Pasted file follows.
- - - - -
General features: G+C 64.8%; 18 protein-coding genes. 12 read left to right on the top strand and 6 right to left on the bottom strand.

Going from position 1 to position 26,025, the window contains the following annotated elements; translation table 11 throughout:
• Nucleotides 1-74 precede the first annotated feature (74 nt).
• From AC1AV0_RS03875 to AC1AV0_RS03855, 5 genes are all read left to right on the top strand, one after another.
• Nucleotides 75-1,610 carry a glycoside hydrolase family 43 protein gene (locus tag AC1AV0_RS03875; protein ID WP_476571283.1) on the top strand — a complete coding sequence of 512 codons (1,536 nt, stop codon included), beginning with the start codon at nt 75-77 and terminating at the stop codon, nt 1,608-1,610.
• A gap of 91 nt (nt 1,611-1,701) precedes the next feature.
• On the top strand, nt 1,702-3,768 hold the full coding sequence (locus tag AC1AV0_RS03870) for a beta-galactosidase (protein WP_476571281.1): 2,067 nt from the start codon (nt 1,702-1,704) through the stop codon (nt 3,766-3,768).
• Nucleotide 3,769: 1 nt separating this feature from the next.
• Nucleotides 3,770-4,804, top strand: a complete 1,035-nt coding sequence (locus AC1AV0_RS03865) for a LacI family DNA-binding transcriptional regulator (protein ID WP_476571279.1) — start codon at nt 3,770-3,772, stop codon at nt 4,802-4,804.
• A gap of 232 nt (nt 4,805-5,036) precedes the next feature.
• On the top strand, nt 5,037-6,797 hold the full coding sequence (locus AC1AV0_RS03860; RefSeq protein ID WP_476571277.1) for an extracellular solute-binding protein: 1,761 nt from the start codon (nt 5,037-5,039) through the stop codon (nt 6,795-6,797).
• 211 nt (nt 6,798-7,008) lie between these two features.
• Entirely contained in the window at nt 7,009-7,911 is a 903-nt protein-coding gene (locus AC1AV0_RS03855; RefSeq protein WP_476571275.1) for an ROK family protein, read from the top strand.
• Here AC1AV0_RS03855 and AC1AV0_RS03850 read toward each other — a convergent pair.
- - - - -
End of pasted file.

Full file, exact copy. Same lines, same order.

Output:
General features: G+C 64.8%; 18 protein-coding genes. 12 read left to right on the top strand and 6 right to left on the bottom strand.

Going from position 1 to position 26,025, the window contains the following annotated elements; translation table 11 throughout:
• Nucleotides 1-74 precede the first annotated feature (74 nt).
• From AC1AV0_RS03875 to AC1AV0_RS03855, 5 genes are all read left to right on the top strand, one after another.
• Nucleotides 75-1,610 carry a glycoside hydrolase family 43 protein gene (locus tag AC1AV0_RS03875; protein ID WP_476571283.1) on the top strand — a complete coding sequence of 512 codons (1,536 nt, stop codon included), beginning with the start codon at nt 75-77 and terminating at the stop codon, nt 1,608-1,610.
• A gap of 91 nt (nt 1,611-1,701) precedes the next feature.
• On the top strand, nt 1,702-3,768 hold the full coding sequence (locus tag AC1AV0_RS03870) for a beta-galactosidase (protein WP_476571281.1): 2,067 nt from the start codon (nt 1,702-1,704) through the stop codon (nt 3,766-3,768).
• Nucleotide 3,769: 1 nt separating this feature from the next.
• Nucleotides 3,770-4,804, top strand: a complete 1,035-nt coding sequence (locus AC1AV0_RS03865) for a LacI family DNA-binding transcriptional regulator (protein ID WP_476571279.1) — start codon at nt 3,770-3,772, stop codon at nt 4,802-4,804.
• A gap of 232 nt (nt 4,805-5,036) precedes the next feature.
• On the top strand, nt 5,037-6,797 hold the full coding sequence (locus AC1AV0_RS03860; RefSeq protein ID WP_476571277.1) for an extracellular solute-binding protein: 1,761 nt from the start codon (nt 5,037-5,039) through the stop codon (nt 6,795-6,797).
• 211 nt (nt 6,798-7,008) lie between these two features.
• Entirely contained in the window at nt 7,009-7,911 is a 903-nt protein-coding gene (locus AC1AV0_RS03855; RefSeq protein WP_476571275.1) for an ROK family protein, read from the top strand.
• Here AC1AV0_RS03855 and AC1AV0_RS03850 read toward each other — a convergent pair.